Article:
"I see my work as representation of the first generation to grow up entirely under the umbrella of a 'read-write' culture," Kara Crombie states. A video artist and photographer working with animation, Crombie refers to the current digital age, in which we interpret, reformulate, and share information as opposed to merely consuming it. She is interested in exploring the ways in which our environments inform our identities and vice versa. Her new animated series, Aloof Hills
, addresses contemporary American "taboos" such as interracial relationships and drug and alcohol use, and does so in a historic setting; Crombie's characters are Civil War-era paper dolls, and her landscapes include paintings and YouTube video clips. These seemingly absurd juxtapositions draw parallels between so-called outdated racial and gender politics and contemporary attitudes, and leave the interpretation open to the viewer's personal experiences, as well as his or her anxieties and opinions. Crombie has had solo exhibitions at Vox Populi Gallery and Fleisher Art Memorial in Philadelphia, and has participated in group exhibitions at the Philadelphia Art Alliance, the Institute of Contemporary Art, Philadelphia, and elsewhere.
Self-proclaimed "mud man" William Daley has been a leading figure in the field of ceramics for close to 60 years. At age 85, he is creating some of the strongest work of his career. Through his large-scale vessels, which he refers to as "Vesicas," Daley explores geometry, symbols and cultural icons, as well as the relationship of interior and exterior. Daley's exhibition history dates back to the 1950s and his works have been included in numerous collections at venues such as the Metropolitan Museum of Art, the Philadelphia Museum of Art, and the National Museum of Art of the Smithsonian Institution. A former prisoner of war in World War II, Daley received his art education through the G.I. Bill and has spent decades teaching others, both inside the classroom and at lectures, workshops, and symposia around the world. Daley says his desire is to continue honing his craft and exploring further, "being a joyous maker of possibilities, a maker for joy's sake."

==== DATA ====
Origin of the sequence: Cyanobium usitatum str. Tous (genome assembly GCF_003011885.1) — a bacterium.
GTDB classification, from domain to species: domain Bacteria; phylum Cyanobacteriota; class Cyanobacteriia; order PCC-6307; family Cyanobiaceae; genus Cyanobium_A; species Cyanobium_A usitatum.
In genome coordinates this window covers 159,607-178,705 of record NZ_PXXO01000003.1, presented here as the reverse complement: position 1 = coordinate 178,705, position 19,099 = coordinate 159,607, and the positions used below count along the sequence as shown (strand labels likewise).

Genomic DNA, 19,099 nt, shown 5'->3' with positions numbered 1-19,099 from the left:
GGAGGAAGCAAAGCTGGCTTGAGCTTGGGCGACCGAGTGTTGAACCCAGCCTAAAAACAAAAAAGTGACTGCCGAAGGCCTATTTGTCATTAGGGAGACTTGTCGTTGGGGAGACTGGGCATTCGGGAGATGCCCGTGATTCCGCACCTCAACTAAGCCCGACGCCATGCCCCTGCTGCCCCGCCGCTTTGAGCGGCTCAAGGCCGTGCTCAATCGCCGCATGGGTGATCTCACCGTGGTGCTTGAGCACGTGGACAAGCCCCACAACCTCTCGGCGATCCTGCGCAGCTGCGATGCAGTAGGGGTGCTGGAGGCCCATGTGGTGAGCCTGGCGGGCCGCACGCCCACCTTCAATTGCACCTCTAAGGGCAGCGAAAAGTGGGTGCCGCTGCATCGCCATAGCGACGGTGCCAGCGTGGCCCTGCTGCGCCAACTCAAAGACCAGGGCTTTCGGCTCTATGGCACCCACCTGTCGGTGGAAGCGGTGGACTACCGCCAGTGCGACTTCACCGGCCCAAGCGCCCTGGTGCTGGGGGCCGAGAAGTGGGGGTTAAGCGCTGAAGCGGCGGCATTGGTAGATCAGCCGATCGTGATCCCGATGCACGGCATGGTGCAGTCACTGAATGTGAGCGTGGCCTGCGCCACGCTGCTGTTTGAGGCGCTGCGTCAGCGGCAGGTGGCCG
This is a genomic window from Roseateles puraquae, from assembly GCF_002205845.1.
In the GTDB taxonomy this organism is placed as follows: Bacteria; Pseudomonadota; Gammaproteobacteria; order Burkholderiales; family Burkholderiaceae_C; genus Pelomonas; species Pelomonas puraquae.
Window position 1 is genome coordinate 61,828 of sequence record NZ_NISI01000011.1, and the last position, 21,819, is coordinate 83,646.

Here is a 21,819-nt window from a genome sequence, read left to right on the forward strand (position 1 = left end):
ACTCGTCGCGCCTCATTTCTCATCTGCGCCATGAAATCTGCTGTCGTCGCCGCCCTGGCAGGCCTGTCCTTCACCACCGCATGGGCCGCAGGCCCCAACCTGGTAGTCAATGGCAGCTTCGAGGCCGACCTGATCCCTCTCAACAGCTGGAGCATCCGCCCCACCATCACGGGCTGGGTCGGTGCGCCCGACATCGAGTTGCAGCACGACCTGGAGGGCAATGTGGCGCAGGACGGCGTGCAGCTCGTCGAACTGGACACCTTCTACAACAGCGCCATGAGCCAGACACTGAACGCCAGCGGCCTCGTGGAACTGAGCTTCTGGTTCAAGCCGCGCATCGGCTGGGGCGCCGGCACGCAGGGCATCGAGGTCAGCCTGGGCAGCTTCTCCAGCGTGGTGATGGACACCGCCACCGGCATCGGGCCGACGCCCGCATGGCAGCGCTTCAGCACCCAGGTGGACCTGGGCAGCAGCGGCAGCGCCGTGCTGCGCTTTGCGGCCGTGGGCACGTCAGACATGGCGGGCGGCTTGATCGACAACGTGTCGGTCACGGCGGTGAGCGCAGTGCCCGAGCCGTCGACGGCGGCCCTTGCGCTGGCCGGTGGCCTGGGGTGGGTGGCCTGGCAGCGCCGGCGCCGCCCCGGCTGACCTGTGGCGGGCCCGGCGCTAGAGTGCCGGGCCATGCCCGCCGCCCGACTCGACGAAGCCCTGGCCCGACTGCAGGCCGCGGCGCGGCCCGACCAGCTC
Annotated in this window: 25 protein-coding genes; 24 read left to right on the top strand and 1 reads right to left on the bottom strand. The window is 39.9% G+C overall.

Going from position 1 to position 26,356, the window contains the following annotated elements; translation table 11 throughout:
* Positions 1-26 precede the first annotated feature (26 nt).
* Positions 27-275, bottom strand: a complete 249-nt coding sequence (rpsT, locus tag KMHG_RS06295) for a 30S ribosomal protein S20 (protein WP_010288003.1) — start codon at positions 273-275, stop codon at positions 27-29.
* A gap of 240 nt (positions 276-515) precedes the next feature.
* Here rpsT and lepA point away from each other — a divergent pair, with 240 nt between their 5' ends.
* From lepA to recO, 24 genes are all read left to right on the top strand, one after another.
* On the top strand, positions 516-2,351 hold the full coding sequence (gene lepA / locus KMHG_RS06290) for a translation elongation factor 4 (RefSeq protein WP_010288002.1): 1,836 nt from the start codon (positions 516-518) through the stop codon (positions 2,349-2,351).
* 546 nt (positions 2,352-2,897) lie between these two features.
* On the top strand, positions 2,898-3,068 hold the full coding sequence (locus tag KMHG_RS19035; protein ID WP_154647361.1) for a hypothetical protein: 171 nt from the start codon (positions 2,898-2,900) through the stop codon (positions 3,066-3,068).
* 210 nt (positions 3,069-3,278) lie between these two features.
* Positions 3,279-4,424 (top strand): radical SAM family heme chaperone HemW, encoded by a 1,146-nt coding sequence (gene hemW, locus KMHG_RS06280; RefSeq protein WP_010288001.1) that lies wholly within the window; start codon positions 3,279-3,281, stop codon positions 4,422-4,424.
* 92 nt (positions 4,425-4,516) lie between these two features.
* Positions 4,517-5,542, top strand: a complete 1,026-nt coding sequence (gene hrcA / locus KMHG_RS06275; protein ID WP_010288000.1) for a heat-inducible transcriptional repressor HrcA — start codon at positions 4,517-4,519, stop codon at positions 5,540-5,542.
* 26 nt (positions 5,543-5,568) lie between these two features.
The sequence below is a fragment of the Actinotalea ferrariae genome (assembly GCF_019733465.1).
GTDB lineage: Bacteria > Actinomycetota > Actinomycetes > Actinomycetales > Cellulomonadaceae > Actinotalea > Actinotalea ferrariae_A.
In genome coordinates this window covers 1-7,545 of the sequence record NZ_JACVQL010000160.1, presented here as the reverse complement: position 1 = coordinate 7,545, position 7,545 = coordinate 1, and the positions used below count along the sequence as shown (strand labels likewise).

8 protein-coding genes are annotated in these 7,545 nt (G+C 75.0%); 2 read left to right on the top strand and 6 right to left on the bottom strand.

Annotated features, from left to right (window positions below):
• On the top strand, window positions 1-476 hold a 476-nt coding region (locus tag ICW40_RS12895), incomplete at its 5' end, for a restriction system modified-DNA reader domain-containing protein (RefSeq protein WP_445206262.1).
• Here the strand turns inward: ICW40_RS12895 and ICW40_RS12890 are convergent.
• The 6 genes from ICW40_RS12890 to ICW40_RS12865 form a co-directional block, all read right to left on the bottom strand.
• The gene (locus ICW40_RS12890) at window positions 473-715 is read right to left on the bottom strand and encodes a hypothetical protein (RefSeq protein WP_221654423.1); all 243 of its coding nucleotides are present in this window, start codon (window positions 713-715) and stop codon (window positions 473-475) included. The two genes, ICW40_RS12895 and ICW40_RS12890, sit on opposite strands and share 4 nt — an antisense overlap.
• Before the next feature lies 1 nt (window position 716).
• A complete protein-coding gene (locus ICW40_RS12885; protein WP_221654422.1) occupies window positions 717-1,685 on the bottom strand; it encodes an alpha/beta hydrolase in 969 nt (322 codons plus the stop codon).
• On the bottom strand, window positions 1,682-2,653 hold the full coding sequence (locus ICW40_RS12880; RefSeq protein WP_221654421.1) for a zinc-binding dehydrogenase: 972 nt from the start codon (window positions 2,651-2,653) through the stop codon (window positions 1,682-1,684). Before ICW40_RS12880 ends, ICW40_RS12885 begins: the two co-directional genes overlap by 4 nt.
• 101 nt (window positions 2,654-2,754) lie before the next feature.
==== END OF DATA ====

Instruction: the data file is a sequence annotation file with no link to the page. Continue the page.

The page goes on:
Orrin Evans never stops thinking about the traditions and evolution of jazz music, as well as renewing jazz's legacy in the African-American community. "My goal is to utilize my relationships to create memorable musical experiences and document our history," Evans says. A gifted improviser, noted composer, and seasoned bandleader, Evans has worked alongside jazz veterans such as saxophonist Bobby Watson and drummer Ralph Peterson. He is invested in continuing the apprenticeâmentor relationship in jazz music, hiring up-and-comers to work with him on his projects, including his recently formed Captain Black Big Band. In addition to collaborations with artists ranging from hip-hop stars Common and Mos Def to noted poet and 1993 Pew Fellow Sonia Sanchez, Evans is the founder of Imani Records and 88 Keys Productions. He has gained notoriety as a cultural advocate for Philadelphia, working as a 2010 Philly 360 Creative Ambassador for the Greater Philadelphia Marketing and Tourism Board.